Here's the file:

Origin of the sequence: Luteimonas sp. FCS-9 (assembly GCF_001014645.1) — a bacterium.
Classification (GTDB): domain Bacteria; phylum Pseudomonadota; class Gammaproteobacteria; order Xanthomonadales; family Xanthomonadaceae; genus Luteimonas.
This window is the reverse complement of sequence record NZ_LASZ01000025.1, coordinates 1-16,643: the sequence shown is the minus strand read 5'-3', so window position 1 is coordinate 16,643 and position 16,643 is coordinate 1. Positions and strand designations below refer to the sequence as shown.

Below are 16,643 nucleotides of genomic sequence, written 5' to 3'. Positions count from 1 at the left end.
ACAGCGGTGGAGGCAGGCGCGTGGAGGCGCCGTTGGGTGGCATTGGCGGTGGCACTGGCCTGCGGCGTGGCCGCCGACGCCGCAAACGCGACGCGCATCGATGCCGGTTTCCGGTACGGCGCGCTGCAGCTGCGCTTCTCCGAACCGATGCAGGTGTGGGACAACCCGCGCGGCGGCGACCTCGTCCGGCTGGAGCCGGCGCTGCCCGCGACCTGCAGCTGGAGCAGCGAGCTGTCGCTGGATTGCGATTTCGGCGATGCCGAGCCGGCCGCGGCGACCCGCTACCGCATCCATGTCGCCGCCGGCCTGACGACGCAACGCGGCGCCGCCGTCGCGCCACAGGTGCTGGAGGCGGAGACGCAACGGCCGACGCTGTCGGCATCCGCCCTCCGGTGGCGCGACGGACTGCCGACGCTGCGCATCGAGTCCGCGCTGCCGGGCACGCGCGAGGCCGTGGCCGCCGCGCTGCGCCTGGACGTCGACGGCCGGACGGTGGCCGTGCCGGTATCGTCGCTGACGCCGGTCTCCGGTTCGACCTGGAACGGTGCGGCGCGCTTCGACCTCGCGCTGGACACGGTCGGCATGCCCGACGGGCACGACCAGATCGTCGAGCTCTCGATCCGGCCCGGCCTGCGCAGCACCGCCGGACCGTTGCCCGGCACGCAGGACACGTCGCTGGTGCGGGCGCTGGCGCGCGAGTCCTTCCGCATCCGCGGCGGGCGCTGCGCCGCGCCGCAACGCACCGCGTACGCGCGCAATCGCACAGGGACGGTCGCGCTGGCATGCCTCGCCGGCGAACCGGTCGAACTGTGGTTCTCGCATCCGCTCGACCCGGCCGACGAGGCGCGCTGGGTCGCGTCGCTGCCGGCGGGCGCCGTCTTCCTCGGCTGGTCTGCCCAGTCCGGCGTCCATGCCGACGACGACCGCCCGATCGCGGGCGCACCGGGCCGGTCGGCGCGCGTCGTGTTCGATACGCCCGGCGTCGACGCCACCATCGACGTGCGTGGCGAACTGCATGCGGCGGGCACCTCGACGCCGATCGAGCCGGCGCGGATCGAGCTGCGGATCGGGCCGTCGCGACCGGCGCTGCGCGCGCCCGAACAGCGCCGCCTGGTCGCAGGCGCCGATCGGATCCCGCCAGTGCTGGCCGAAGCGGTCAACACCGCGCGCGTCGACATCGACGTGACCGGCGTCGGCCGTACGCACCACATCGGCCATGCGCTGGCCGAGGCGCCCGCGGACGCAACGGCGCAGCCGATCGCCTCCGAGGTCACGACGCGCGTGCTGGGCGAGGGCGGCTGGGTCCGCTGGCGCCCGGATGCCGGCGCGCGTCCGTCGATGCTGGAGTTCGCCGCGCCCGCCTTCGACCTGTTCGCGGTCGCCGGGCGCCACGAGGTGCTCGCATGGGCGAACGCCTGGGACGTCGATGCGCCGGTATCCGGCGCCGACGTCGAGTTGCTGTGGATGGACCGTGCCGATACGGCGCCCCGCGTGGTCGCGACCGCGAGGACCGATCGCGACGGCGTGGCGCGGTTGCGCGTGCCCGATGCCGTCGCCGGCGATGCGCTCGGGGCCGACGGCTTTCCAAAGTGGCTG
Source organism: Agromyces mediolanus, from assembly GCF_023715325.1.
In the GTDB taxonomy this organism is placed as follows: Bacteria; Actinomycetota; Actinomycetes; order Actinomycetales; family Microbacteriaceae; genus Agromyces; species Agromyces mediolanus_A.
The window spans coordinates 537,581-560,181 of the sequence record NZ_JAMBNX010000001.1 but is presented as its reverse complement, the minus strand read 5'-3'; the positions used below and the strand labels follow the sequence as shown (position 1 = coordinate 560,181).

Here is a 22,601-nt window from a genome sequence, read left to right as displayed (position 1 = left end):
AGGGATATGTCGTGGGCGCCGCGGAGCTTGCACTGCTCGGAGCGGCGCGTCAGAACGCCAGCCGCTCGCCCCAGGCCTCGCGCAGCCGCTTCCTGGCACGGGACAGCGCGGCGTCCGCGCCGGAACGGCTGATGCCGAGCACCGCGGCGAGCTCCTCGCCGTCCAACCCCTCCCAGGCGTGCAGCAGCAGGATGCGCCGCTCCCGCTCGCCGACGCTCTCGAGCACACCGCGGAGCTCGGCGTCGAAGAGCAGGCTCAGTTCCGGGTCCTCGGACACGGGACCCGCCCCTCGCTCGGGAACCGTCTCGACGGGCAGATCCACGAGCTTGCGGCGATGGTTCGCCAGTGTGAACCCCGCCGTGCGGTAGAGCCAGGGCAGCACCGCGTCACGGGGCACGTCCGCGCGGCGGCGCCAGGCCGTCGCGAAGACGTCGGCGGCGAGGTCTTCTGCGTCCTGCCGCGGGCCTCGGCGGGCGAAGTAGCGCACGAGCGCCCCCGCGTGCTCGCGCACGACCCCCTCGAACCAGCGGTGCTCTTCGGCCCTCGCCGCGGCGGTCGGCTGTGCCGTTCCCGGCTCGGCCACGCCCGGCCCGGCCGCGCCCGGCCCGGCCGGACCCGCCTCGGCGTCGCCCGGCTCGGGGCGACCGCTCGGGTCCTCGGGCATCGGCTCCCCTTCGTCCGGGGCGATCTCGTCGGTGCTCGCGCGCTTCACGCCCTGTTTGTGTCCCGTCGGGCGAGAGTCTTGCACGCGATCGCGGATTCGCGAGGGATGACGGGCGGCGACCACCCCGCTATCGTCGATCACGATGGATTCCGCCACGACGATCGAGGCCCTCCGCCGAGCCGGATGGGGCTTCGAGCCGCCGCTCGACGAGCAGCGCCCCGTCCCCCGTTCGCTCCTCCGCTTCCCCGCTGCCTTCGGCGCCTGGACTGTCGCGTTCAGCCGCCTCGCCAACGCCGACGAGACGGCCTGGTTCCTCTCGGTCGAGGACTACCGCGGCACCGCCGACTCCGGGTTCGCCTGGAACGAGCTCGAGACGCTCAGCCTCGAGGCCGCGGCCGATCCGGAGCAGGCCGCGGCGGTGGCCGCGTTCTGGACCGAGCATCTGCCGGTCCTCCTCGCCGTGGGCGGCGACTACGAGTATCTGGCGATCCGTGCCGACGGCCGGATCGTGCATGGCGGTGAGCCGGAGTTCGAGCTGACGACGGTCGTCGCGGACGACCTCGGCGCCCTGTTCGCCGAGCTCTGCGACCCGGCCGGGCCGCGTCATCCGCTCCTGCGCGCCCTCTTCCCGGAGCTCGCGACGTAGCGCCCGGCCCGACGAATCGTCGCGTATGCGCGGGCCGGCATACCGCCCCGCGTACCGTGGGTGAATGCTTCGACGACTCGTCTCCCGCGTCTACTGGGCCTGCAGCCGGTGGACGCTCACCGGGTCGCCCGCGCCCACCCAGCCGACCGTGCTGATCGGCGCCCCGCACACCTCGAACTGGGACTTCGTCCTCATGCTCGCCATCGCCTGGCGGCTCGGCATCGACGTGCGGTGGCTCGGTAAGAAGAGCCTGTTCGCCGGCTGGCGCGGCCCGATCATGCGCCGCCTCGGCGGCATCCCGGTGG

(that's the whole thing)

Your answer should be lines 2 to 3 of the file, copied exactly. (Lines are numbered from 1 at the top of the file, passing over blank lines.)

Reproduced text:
Classification (GTDB): domain Bacteria; phylum Pseudomonadota; class Gammaproteobacteria; order Xanthomonadales; family Xanthomonadaceae; genus Luteimonas.
This window is the reverse complement of sequence record NZ_LASZ01000025.1, coordinates 1-16,643: the sequence shown is the minus strand read 5'-3', so window position 1 is coordinate 16,643 and position 16,643 is coordinate 1. Positions and strand designations below refer to the sequence as shown.